improvising when sick

Improvising When You’re Sick

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Why is it that when I’m sick I have good shows?

I remember years ago when I was at the Annoyance Theater, Mick Napier made a comment that some of his best shows where when he was sick. I thought he was a little crazy for saying that, but over the years I’ve found it to be true.

I am huge advocate of taking care of yourself and not getting your fellow cast members sick, and I am not endorsing playing sick if you don’t have to, but sometimes you don’t have a choice.

A couple of weeks ago I caught a bad cold that first knocked me out and then knocked out Lauren and Betsy, too. It was like dominoes in my house. I started to get a sore throat at beginning of the week with a slight fever. I thought I would be over it by Sunday in time for my Jimmy and Johnnie show, but I was not. I ended up sleeping all day Sunday and crawled out of bed just in time to have dinner and then drive down to Second City in time for the show.

The show was great. It didn’t hurt that I was playing with two amazingly talented improvisers, John Hildreth and Bob Fisher, and that we played to a packed house.

I cannot explain this, but for some reason, my choices were bolder and more confident than usual, I was not as self-conscious or second guessing myself, and the best part was when it was over I didn’t ruminate about the show or beat myself up. I just wanted to go home and get back into bed.

When you improvise when you’re sick, you feel like just showing up and doing the damn show is quite an accomplishment.

My guess is that I am not alone with this phenomenon, that there are others out there who have had similar experiences. I have some theories about why you do better improvising when you’re sick — like it helps you focus, or that it blocks the part of your brain that is self-critical. But of course I have nothing to back them up.

I have been pondering this all week and thought you might help me. If you ever improvised when you were sick, do you have an idea about why your shows seem to go better? If so, please leave them in the comment portion below. I would love your thoughts.

Looking to improve your two-person scenes? Don’t miss Jimmy’s Two-Person Scene Tune Up on Oct. 28. Only $79 if you register by Oct. 14. Sign up today!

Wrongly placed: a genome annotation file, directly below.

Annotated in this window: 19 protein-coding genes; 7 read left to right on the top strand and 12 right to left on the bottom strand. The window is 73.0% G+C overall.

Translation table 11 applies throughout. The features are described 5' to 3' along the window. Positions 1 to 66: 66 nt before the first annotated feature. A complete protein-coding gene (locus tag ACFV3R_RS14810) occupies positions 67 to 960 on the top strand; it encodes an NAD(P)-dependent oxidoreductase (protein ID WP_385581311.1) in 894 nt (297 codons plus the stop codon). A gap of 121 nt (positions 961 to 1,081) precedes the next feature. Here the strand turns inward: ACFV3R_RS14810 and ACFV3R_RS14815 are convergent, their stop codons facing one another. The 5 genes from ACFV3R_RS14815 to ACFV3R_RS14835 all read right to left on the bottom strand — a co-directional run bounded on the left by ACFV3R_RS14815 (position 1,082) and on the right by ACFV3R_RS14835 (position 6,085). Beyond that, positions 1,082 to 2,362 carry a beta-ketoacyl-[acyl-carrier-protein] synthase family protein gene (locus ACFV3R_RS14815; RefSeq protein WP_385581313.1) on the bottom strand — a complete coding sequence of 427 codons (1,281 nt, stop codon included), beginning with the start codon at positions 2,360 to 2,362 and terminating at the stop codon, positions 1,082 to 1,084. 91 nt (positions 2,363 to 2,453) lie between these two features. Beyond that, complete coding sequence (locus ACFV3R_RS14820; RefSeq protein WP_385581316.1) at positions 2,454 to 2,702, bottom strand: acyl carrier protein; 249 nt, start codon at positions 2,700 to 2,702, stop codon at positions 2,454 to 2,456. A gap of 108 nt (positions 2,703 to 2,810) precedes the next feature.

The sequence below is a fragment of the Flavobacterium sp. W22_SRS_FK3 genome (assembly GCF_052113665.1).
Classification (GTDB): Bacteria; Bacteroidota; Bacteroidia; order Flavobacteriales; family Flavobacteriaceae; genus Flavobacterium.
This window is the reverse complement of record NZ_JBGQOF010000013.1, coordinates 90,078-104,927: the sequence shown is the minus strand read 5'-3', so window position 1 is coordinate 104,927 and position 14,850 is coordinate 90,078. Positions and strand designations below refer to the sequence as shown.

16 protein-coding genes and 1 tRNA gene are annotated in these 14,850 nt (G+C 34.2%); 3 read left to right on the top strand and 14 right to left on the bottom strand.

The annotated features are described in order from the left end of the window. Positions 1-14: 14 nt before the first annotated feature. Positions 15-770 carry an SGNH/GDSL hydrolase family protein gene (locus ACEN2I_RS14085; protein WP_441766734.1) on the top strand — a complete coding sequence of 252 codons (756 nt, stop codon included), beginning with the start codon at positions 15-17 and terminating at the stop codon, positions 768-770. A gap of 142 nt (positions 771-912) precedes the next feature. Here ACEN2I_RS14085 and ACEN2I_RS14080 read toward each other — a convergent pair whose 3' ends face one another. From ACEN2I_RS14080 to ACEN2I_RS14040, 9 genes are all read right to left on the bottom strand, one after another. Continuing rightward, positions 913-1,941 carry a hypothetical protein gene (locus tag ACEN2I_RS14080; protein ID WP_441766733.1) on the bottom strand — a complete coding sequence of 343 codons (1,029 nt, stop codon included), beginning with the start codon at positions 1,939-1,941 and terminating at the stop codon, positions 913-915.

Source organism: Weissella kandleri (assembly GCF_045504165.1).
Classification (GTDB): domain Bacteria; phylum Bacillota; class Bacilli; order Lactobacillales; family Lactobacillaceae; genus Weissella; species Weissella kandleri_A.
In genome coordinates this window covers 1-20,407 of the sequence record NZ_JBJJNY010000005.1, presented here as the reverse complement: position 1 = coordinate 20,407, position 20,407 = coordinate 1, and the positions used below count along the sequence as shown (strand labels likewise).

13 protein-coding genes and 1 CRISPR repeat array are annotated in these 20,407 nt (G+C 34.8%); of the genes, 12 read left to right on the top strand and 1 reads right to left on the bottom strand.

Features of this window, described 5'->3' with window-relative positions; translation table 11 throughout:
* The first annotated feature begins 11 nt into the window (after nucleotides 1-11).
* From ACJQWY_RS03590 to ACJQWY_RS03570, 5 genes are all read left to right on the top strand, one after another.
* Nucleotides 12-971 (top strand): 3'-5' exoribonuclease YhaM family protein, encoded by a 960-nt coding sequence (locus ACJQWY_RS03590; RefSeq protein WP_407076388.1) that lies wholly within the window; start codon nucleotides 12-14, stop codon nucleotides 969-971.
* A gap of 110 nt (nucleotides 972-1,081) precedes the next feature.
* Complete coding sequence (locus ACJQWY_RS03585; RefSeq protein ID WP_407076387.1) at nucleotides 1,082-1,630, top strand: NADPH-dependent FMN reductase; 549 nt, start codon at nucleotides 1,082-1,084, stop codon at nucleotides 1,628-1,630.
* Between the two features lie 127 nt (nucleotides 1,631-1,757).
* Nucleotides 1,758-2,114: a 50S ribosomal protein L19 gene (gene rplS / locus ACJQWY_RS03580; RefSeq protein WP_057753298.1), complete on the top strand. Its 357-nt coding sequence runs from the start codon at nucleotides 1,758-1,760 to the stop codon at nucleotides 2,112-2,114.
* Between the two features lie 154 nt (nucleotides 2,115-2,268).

7 replies
  1. Heather
    Heather says:

    I have found this to be true, as well, but never realized it until I read your post. Maybe it’s that I’m so focused on tamping down my suffering long enough to get through the show that, yeah, there’s no room in my brain for typical pre-show anxiety/second-guessing?

    Reply
  2. joseph e bennett
    joseph e bennett says:

    Yes, Jimmy. I too have gottenten out of a sick bed to play to packed houses, and the show turned out well. My theory is that I was more reliant on my troupe and they made me look good;)
    Hopefully you and your family are feeling better!

    Reply
  3. Jim Smetana
    Jim Smetana says:

    It’s happened when I was playing in a band; that’s close to what you’re talking about. I could barely stand up, I felt pretty lousy and oh look I got snot on my guitar neck! That’s when the GO FOR BROKE command kicked in. I figured if I’m going to DIE ON STAGE I might as well give these folks a show to remember!

    Reply
  4. Sally
    Sally says:

    Had a similar experience with a Paul Brittain workshop. To this day, those were some of the best/funnest/funniest scenes I’ve done. Afterwards Cameron said, “You were a puppet of the comedy gods.” It’s true. My only explanation is that I was so ill, my ego had no chance to assert itself.

    Reply
  5. Tony Rossi
    Tony Rossi says:

    I’ve had similar experiences where I’m having a bad day, in a foul mood, and want nothing more than to go home and not be performing (class, rehearsal, or show). I too have found that this is when my filter seems to disappear and I’m more in tune with thoughts and feelings, which allow me to respond more authentically. This is a fascinating concept and I’m glad we’re talking about it!

    Reply

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